No, the best thing would be to have a movie where, you know, Tom Cruise was in it, and it was a very satisfying movie at the end, and people would walk out and everybody feels good, so they want to come back 19 times and you make a lot of money. That's the best kind of movie -- but it's maybe not the most accurate way to tell a story. My buddy who lives in New York said, "Damn, Nick, you don't watch this movie, you endure it." I think he's right, you know?

I can't think of a film in recent history that's had this much legal trouble getting into theaters. Are you concerned that there are going to be still more problems?

That's the beauty of the American legal system -- something can always come up. I don't think it will; I've got a lot of people who know what they're talking about who tell me that [Hollywood's lawyers] don't have a legal leg to stand on; but they have a legal concept to stand on. But you know what -- if they do enjoin the movie and stop it from coming out at the last minute after a lot of money's been spent, that'll be something else. We have First Amendment and Sixth Amendment protection here in the United States. A lot of legal issues will be raised, which will be bad for me financially and bad for my career, but good for me because I'll be interested to know where the line is drawn.

What was it that originally got you interested in telling this story, in turning it into a film?

When I heard about the story the first time, I thought, "Oh yeah, I remember what it was like to be young." It seemed to be a story that was representative of the knuckleheaded choices we make when we're young people. And it didn't hurt that these kids went to my daughter's school.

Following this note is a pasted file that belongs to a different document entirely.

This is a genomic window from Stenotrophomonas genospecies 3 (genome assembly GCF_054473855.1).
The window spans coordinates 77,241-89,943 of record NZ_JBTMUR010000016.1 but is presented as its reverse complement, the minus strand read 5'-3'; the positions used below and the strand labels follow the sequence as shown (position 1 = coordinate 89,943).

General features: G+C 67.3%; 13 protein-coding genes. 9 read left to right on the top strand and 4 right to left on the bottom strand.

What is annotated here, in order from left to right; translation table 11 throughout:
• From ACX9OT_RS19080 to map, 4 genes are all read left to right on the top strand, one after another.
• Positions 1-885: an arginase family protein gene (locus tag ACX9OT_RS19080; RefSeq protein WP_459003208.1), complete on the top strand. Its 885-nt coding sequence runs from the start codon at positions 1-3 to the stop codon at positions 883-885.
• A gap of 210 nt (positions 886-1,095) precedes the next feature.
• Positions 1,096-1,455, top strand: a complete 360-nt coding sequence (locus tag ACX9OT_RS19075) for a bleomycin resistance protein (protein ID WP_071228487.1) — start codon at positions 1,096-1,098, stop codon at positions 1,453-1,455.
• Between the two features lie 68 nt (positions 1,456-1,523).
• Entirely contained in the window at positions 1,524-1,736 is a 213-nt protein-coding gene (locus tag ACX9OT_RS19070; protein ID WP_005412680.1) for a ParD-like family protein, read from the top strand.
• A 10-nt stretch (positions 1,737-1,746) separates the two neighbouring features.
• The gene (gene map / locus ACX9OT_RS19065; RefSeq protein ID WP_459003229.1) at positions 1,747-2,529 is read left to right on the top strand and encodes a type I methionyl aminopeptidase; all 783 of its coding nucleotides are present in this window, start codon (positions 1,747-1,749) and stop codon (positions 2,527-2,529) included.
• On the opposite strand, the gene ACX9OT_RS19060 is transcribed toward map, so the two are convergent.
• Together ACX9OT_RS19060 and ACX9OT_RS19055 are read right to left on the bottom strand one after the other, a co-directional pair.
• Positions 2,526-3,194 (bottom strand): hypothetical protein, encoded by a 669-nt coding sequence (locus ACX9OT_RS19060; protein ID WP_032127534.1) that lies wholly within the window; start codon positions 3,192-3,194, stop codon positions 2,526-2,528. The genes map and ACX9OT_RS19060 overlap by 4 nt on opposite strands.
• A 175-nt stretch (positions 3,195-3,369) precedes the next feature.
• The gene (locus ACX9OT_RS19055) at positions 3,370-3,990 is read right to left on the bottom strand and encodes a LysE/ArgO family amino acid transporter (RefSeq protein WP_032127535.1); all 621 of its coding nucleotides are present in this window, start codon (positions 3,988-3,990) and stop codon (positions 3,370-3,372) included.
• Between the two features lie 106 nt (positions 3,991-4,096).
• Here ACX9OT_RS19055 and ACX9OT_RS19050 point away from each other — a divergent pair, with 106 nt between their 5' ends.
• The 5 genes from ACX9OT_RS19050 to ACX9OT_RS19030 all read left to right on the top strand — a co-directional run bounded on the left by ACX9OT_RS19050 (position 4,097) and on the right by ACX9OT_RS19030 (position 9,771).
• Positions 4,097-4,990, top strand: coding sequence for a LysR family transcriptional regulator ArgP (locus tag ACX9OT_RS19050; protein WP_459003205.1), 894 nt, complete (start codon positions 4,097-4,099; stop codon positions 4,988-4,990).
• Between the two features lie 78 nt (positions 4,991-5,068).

With this basically happening in your backyard, I'm sure you -- as a parent -- went through the process of thinking, "My kids could have been involved with this."

Sure I did. Anybody's kids could have been involved with this. The way you combat these kinds of things from happening is you spend a lot of time with your kids and you give them the coping skills to go out in the world and deal with almost anything and then you do a lot of hoping and praying. As parents, we need to give our kids skills to say, "Hold on, I'm not going to be part of this shit. Fuck you, fuck you and fuck you -- I'm not doing it." And that's the hardest thing to say when you're a kid.

There's been a lot of buzz about Justin Timberlake in this movie -- it's his first big acting gig and people are wondering if he's going to be able to pull it off. What was it like having him around on set and working with him?

Really, really cool. He and I get along really well. He's a talented kid, but he's kind of self-deprecating, like me. I really truly believe the kid has been working for so long and has been a professional for so long that he understands that the more work you put into your preparation the better things are in the end result. He did a lot of work -- he pretends like it all comes naturally to him, but it doesn't. He's blessed with a very, very watchable quality ... I don't care what anybody says -- the kid's got a future!


Listen to the entire interview with Nick Cassavetes here.

By Scott Lamb

Scott Lamb is a senior editor at